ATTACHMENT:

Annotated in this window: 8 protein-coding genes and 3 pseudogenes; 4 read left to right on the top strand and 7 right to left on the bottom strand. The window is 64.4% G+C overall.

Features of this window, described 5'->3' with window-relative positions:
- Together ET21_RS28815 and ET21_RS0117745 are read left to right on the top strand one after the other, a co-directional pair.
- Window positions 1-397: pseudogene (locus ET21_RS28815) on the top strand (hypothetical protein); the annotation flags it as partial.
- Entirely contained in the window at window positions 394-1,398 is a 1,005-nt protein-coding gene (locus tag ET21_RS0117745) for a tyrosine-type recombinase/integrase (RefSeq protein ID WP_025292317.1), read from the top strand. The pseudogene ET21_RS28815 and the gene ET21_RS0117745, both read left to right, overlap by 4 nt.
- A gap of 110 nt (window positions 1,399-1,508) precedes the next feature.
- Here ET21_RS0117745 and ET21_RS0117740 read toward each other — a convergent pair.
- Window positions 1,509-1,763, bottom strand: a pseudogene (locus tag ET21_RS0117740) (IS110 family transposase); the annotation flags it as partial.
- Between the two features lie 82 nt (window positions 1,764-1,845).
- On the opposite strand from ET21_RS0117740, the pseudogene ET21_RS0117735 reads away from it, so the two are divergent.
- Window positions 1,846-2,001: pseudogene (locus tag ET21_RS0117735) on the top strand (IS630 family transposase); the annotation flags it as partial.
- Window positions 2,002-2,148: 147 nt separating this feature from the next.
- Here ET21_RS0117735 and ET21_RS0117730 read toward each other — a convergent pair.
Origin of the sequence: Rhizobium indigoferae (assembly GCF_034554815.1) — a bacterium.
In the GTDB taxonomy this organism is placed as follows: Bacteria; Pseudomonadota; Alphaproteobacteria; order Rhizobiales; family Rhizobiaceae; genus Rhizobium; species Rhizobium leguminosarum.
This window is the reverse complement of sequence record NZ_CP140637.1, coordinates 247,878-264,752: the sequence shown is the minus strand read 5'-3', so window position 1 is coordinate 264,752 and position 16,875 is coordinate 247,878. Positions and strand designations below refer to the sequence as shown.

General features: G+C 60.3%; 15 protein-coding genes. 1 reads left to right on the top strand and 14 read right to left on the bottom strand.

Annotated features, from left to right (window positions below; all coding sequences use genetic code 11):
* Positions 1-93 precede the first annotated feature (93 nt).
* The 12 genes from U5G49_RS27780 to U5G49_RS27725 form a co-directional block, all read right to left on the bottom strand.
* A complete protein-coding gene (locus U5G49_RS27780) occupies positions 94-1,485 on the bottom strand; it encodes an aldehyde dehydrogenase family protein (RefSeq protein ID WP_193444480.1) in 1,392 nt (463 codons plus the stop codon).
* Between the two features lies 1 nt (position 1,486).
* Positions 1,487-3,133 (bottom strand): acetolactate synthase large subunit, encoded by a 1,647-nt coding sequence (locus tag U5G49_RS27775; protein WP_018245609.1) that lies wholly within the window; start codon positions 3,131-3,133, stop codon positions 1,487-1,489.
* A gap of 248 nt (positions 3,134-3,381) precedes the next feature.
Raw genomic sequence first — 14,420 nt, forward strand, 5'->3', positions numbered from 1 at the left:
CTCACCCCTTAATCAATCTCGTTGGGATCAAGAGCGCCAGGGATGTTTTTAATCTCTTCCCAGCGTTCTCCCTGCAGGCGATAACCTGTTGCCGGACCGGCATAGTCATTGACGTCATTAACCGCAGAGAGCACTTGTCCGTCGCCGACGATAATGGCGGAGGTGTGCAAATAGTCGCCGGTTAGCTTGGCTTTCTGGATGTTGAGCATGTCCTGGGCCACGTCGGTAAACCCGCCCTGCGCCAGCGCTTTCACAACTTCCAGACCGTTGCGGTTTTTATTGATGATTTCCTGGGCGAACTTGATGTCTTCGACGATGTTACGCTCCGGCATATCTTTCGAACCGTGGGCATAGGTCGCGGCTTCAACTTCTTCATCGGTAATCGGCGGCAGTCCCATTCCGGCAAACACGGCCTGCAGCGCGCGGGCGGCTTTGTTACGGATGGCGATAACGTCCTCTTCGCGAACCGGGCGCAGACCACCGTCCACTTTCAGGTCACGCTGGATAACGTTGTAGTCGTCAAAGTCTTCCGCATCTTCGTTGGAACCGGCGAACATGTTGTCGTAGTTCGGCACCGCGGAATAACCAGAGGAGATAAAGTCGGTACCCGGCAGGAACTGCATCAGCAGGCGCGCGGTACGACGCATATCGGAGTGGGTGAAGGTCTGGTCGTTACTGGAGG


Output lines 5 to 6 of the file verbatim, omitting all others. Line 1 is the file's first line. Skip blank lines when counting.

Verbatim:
- Entirely contained in the window at window positions 394-1,398 is a 1,005-nt protein-coding gene (locus tag ET21_RS0117745) for a tyrosine-type recombinase/integrase (RefSeq protein ID WP_025292317.1), read from the top strand. The pseudogene ET21_RS28815 and the gene ET21_RS0117745, both read left to right, overlap by 4 nt.
- A gap of 110 nt (window positions 1,399-1,508) precedes the next feature.